Settle or go to court?: A divorce dilemma
When spouses decide to end their marriage, many divorces become bitter and contentious battles. Some people decide upfront they want their day in court, especially if they’re dealing with a cheating partner.
However, before undergoing a combative, lengthy and costly process, they may want to consider whether they can achieve a better result for dividing marital assets and finding a mutually agreeable child custody arrangement by negotiating with their soon-to-be-ex.
Weigh these factors for litigating vs. negotiating
Before someone digs in their heels over letting a judge determine their divorce outcome, they should consider the following:
- Length of the process: Depending upon the court’s schedule, a trial can take more than a year, which is typically months longer than the average time it takes to settle. During that time, your personal and work lives will be disrupted by hearings and meetings with your lawyer.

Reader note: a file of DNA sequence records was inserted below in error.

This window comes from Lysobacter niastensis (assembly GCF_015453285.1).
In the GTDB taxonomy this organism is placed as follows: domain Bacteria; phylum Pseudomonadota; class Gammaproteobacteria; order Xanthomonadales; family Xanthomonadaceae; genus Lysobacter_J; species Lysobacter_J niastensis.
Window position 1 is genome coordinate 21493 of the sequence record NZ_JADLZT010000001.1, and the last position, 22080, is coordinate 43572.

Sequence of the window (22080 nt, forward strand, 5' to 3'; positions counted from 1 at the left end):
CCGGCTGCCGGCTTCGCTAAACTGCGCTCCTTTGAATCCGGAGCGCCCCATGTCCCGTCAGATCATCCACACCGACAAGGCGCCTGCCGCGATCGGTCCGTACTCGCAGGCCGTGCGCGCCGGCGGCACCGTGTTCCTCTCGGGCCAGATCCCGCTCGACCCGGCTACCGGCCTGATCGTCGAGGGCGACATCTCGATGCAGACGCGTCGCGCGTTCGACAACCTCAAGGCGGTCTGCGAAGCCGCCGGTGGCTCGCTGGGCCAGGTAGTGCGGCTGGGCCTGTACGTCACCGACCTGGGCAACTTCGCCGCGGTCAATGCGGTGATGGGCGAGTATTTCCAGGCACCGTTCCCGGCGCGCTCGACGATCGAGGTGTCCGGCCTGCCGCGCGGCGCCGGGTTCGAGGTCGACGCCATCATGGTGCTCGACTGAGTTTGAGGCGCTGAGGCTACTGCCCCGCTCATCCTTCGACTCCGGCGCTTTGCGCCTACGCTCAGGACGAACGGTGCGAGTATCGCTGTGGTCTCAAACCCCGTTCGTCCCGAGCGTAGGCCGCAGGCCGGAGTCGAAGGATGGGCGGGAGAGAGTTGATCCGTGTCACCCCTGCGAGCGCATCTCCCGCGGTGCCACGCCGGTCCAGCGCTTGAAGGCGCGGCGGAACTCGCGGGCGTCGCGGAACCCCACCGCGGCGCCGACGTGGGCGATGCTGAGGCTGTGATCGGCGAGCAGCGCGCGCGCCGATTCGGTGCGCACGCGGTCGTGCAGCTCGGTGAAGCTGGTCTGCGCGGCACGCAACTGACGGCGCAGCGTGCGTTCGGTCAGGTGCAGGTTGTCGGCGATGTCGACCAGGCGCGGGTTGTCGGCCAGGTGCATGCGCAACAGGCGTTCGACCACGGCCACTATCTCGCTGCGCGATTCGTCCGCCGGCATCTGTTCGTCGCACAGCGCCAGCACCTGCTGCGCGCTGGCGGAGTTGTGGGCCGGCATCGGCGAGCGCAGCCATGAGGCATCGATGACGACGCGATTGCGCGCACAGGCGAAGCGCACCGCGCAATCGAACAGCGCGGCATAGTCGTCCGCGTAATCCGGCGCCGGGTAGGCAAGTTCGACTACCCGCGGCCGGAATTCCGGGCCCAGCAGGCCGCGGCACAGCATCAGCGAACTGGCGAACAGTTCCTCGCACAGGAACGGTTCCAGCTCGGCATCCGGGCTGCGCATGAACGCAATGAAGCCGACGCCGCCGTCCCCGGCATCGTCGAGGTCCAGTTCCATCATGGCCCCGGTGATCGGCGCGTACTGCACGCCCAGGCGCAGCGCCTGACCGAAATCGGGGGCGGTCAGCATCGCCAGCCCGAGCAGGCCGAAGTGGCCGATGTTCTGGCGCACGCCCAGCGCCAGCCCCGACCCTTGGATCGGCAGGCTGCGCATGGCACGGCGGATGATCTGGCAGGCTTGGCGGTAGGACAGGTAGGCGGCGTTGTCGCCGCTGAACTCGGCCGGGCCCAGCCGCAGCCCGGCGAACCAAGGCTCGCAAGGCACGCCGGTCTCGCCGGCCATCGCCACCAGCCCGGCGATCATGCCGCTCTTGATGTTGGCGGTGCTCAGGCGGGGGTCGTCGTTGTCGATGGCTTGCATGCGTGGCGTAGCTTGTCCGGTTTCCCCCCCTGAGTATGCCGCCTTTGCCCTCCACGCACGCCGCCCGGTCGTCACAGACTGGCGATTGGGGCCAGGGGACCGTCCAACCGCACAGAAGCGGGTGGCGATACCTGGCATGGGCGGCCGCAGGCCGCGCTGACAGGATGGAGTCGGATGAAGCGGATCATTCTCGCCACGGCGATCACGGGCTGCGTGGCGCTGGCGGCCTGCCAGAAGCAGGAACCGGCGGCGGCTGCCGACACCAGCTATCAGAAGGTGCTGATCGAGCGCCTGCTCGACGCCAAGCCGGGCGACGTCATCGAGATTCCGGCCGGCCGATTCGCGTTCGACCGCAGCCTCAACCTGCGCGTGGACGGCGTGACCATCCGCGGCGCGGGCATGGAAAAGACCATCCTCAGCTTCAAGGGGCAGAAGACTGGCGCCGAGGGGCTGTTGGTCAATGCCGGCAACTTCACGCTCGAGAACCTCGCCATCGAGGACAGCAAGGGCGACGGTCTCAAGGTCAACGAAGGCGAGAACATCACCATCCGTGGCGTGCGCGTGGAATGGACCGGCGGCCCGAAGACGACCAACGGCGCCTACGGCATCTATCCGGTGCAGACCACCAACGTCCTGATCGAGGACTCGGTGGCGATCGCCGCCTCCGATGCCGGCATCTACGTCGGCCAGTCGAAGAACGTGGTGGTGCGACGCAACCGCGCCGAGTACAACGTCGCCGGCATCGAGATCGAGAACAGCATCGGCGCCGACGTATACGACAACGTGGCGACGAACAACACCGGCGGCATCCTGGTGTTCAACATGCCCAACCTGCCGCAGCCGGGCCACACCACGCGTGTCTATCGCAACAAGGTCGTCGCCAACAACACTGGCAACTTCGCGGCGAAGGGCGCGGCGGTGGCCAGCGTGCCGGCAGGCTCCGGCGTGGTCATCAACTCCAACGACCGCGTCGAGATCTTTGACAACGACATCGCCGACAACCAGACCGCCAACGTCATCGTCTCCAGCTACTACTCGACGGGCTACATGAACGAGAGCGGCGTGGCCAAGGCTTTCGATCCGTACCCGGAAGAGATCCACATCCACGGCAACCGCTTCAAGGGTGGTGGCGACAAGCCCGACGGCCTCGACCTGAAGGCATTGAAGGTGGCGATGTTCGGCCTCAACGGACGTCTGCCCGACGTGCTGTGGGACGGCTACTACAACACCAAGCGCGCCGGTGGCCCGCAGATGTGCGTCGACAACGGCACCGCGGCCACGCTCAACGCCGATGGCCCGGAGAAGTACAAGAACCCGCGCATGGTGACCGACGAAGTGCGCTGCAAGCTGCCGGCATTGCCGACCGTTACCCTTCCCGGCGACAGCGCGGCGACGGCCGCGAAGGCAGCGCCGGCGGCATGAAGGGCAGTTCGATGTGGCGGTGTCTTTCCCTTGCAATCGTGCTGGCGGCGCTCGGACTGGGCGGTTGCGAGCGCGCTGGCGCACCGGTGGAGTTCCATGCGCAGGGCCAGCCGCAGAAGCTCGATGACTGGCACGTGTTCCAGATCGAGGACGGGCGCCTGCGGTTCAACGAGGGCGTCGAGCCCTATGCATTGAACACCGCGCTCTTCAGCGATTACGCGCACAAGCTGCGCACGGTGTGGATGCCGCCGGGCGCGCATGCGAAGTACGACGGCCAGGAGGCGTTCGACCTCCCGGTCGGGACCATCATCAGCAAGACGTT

- How much will it cost?: It only stands to reason that the longer your divorce takes, the more it will cost. You’ll be paying for the court’s time as well as more in attorney fees and related expenses, which can add up quickly. While each case is different, trials can run well into the five-digit range.
- Do I need the added stress?: Contentious court battles can also take a tremendous toll on the emotional health of everyone involved. Those negative feelings can spill over into every aspect of someone’s life during a trial and establish a negative parenting relationship going forward.
- How do I achieve the best outcome?: In many cases, working with a spouse can bring a quicker and cheaper result. However, if they refuse to negotiate and demand an unfair portion of marital assets or more time with your children, litigation may the only way you can achieve an acceptable outcome.
Let reason dictate your actions
While going to court may be the only way to find a fair and equitable divorce, remember once you go that route, you lose considerable control of the process, and a judge will make those decisions for you. An experienced family law attorney can guide you through the process and help you determine if your best possible outcome is likely to be achieved by litigating or negotiating.